We fund work to meet urgent needs in communities, enhance women's leadership and build strong local institutions.
We strengthen the skills of individuals and organizations to mobilize in communities, influence policies and sustain movements.
We mobilize our team of advocates and lawyers to train and accompany partners in shared campaigns for policy change.
Our grassroots partners are women leaders who protect and provide for communities facing war and disaster. Together, we build skills, strengthen local organizations and advance progressive movements. And we bring women's demands to policymakers and advocate for rights, resources and results.
The Trump Administration has stepped up its assault on immigrants, refugees and Indigenous Peoples. In response, we brought a delegation of Indigenous women from all across the world to the US-Mexico border. They came together with Indigenous women and leaders in Arizona to exchange experiences and solutions. Watch a video that captures highlights of that visit.
The International Crimes Against Humanity Treaty
A new convention on crimes against humanity (CAH) is in its final draft stages, but most civil society groups — including women, LGBTIQ, disability, Indigenous, aboriginal, youth, caste, and racial and ethnic minority rights groups — have not weighed in. The CAH drafting process is moving quickly in the UN process, and now is a critical time to get involved.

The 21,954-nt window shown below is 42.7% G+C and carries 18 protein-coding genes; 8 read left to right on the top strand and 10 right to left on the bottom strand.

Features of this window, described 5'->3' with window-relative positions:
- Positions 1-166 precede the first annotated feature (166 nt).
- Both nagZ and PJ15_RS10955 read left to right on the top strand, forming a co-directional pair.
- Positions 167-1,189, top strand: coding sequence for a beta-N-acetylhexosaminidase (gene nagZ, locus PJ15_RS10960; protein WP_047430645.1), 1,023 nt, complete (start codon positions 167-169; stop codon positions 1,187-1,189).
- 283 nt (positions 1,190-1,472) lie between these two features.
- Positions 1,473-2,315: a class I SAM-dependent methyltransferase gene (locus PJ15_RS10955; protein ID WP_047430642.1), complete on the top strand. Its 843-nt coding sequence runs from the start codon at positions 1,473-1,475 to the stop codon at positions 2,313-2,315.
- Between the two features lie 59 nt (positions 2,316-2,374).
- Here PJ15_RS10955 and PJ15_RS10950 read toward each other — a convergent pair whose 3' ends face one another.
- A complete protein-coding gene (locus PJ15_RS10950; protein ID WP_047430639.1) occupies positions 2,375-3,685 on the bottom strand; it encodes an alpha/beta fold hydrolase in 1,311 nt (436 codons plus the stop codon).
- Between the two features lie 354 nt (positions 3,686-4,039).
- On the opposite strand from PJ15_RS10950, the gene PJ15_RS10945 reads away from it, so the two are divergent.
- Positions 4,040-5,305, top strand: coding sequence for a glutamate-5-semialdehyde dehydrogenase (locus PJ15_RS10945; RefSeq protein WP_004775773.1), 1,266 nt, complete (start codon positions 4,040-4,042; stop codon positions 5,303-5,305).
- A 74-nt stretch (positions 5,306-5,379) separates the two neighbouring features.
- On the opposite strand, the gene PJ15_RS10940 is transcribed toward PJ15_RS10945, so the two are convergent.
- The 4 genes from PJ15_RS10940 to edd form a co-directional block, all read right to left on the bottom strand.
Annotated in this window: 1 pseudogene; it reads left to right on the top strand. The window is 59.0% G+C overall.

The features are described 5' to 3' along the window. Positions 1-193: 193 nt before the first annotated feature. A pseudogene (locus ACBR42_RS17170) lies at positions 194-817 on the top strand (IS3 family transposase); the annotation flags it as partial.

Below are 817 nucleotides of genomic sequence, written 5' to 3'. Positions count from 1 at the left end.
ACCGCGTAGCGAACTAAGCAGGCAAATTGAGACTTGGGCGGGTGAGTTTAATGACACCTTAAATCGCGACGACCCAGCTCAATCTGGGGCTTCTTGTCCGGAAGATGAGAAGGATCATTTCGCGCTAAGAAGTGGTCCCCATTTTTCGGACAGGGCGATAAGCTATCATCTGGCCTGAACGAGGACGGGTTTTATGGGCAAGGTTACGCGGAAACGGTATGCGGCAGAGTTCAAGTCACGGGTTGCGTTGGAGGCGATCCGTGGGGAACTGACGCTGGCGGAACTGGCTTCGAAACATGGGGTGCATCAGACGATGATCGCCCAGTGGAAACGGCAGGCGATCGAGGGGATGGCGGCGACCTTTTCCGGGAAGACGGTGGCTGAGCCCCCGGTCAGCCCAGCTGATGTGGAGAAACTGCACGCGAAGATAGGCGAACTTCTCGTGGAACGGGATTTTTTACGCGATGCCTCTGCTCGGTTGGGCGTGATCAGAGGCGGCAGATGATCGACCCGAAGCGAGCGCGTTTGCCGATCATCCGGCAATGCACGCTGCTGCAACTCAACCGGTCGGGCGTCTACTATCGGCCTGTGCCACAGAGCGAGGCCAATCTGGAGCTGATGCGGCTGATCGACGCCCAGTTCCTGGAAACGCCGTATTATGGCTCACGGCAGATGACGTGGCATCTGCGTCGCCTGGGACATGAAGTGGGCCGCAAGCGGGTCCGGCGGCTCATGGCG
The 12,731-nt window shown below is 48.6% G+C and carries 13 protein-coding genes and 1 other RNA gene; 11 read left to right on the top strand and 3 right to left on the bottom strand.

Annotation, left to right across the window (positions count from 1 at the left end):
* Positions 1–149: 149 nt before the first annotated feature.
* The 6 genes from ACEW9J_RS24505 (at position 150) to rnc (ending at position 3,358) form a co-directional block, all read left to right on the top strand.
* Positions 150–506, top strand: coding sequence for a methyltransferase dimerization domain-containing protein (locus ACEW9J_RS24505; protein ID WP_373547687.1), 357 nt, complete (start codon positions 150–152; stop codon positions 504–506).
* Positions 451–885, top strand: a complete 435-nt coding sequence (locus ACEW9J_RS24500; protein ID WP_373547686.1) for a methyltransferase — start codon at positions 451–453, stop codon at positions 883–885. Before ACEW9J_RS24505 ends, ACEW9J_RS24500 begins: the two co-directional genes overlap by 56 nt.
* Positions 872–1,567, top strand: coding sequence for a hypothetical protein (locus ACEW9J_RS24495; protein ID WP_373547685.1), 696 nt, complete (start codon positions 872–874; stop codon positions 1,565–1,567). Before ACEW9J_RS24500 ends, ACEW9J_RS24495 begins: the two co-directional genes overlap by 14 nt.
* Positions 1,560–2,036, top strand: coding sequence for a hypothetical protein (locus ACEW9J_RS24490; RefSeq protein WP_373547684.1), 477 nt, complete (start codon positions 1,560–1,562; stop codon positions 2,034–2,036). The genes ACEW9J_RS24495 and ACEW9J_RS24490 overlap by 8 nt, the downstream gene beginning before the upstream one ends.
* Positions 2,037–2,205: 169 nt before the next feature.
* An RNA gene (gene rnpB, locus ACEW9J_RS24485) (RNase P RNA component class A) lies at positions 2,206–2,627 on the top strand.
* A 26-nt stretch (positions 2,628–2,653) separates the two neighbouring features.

A Timeline of Civil Society Intervention
The International Law Commission (ILC) completed its first reading of the draft articles for a new treaty on crimes against humanity (CAH). While the current treaty draft embraces strong language from the Rome Statute, including gender as a protected class from persecution, it also adopts an outdated and opaque definition of gender. A text that does not properly account for current understanding of gender could sideline women, lesbian, gay, bisexual, transgender, intersex, and queer (LGBTIQ) persons and other marginalized and vulnerable victims.